This fascinating discussion took place on October 15, 2021, as a keynote for 80 Years and Beyond: A Virtual Symposium on Canadian Comics. What follows is an edited version of the conversation, which begins with a first-hand history of the recovery of Canadian Second World War (War Exchange Conservation Act or WECA) comics in the 1970s and then moves on to discuss challenges in archiving, preserving, and maintaining access to Canadian comics, past and present.
Ivan Kocmarek: How did you become aware of Canadian comic books and become interested in them?
John Bell: Well, like you, as a boy I was a Marvel addict. I almost felt like a junkie. I had to buy every Marvel comic book published. You know, there were even weeks where the only Marvel comic was Millie the Model—okay, I’d buy it!
Like you, I discovered Michael Hirsh and Patrick Loubert’s book The Great Canadian Comic Books in 1971.1 I was working in an independent bookstore in Halifax at that time, and I was stunned to discover that there had been Canadian comic books, that there was a generation of Canadian kids who grew up with Canadian heroes, Canadian graphic narratives. That was just an absolute revelation.
You know, for those of us who grew up on the US superhero comics—and they were thrilling, they were powerful, especially the Jack Kirby narratives—it was for us, as Canadians, a particularly alienating experience, because you always knew in the back of your mind that, for me, living in Halifax and Montreal, the Fantastic Four weren’t coming to Halifax—it wasn’t going to happen! It underscored the notion that we were living in a bit of a hinterland, a place bereft of heroes.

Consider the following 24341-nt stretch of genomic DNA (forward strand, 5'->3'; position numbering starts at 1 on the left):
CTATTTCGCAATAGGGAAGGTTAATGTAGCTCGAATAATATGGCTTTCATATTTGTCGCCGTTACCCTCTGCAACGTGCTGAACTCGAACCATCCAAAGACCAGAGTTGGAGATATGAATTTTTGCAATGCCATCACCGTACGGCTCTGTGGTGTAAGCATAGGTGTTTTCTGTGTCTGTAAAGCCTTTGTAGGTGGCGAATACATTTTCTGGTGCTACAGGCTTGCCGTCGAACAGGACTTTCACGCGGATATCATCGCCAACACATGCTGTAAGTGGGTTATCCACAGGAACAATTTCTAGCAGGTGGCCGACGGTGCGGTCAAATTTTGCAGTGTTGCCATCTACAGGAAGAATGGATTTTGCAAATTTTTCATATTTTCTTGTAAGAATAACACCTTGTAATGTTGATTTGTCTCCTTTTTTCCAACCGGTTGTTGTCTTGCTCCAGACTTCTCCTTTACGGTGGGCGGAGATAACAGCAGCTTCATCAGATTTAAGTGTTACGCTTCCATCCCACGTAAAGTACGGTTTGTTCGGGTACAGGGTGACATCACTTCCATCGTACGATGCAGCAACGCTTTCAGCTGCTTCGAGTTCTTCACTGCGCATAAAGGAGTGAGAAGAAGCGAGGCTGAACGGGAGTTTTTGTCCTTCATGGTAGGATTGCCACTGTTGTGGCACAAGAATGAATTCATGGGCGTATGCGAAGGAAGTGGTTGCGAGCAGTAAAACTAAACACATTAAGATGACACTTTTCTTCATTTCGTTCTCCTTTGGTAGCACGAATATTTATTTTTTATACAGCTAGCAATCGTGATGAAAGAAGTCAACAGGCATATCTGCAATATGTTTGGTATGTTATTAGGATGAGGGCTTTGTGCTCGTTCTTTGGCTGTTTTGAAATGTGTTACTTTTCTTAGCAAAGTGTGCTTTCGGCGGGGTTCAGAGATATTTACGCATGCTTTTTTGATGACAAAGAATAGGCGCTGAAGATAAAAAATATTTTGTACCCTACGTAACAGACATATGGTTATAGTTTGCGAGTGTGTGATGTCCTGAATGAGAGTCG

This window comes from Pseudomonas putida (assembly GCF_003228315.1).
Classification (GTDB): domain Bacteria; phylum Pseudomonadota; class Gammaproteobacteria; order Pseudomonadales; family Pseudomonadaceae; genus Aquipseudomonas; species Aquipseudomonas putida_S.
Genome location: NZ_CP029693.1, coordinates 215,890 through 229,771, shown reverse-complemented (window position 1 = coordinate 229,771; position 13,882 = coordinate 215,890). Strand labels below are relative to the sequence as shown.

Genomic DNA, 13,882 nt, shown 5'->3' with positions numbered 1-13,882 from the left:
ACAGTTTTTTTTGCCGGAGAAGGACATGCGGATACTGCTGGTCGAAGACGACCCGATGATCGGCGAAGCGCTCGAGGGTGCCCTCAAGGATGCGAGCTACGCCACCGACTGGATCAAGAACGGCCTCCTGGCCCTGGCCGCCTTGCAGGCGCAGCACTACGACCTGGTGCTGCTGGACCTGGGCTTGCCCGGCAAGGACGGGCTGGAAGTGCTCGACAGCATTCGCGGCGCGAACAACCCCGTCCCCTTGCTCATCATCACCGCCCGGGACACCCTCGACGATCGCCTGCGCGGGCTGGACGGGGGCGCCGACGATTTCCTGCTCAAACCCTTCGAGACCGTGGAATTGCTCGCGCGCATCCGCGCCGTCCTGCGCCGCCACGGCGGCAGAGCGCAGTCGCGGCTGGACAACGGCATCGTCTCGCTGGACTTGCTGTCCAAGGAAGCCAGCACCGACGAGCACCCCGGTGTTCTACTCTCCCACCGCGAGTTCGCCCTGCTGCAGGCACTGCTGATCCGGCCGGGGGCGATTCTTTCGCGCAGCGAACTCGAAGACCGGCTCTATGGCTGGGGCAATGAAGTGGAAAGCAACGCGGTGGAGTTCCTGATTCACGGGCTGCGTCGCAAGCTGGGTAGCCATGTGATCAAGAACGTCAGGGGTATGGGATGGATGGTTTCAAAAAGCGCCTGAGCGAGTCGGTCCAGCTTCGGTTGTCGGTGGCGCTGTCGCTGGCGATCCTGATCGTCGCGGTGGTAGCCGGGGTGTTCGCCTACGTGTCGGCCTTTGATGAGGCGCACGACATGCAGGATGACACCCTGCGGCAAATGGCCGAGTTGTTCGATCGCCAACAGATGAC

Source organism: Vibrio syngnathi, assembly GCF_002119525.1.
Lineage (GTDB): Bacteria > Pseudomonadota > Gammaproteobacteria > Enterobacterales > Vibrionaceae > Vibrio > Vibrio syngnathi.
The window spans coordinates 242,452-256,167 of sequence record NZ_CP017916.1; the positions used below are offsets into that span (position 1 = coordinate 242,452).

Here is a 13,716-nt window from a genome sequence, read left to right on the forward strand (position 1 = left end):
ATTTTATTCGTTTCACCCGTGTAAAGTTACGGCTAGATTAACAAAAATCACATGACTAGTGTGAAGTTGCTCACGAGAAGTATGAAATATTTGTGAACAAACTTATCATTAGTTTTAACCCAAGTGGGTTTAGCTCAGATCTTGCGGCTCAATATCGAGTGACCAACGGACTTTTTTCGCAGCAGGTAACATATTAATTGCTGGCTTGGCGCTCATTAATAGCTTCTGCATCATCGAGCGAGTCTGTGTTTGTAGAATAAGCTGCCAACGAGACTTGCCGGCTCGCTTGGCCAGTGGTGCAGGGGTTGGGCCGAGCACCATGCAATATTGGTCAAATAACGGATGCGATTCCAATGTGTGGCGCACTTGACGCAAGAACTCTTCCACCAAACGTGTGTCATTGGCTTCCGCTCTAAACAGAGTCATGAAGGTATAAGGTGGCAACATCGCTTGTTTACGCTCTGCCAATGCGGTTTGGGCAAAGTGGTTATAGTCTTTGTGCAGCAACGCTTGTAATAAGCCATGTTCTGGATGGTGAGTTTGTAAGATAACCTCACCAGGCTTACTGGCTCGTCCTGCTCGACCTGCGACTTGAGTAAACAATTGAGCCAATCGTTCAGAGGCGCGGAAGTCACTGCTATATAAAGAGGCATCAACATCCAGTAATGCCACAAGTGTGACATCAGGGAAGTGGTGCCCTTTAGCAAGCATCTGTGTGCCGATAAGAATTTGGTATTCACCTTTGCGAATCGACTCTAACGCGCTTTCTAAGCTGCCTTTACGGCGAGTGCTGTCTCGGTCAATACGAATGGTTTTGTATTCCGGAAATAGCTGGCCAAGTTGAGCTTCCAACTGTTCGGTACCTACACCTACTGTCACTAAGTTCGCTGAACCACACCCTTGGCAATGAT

My own interest in Canadian comics was sparked by that Hirsh and Loubert book, but when I really started to explore it was a little later, after I graduated from Dalhousie University and joined the staff of the University Archives. At that time, I started getting interested in some of the marginal aspects of our culture, particularly Canadian science fiction and fantasy and Canadian comics. I can trace that back to the discovery of The Buyer’s Guide for Comic Book Fandom.2 It was a weekly tabloid devoted to comics published in the US, usually three sections, well over one hundred pages every issue. It had some editorial content, like interviews and some reviews and profiles of creators, but it was mostly classified ads for comics, fanzines, and small-press publications. It’s through the pages of that magazine I connected with Gene Day and Dave Sim and a lot of the people active in the science fiction and fantasy and comics semi-pro milieu in Canada.3
I came to realize that there was activity in Canadian comics and there were actually people in the mid-1970s creating Canadian comics. About that same time, I discovered Orb and Captain Canuck on local newsstands, so that, I think, is sort of where my interest began.4 At a certain point, though, it became obvious to me that Canadian science fiction and comics had really been seriously neglected, and there was very, very little work out there touching on either of those traditions. So, I started to think, as I was working in an archive within a library setting, that maybe I should start work on a bibliography of Canadian science fiction and fantasy, and maybe also a checklist of Canadian comics and just see what’s out there and start digging. So that’s how it all started.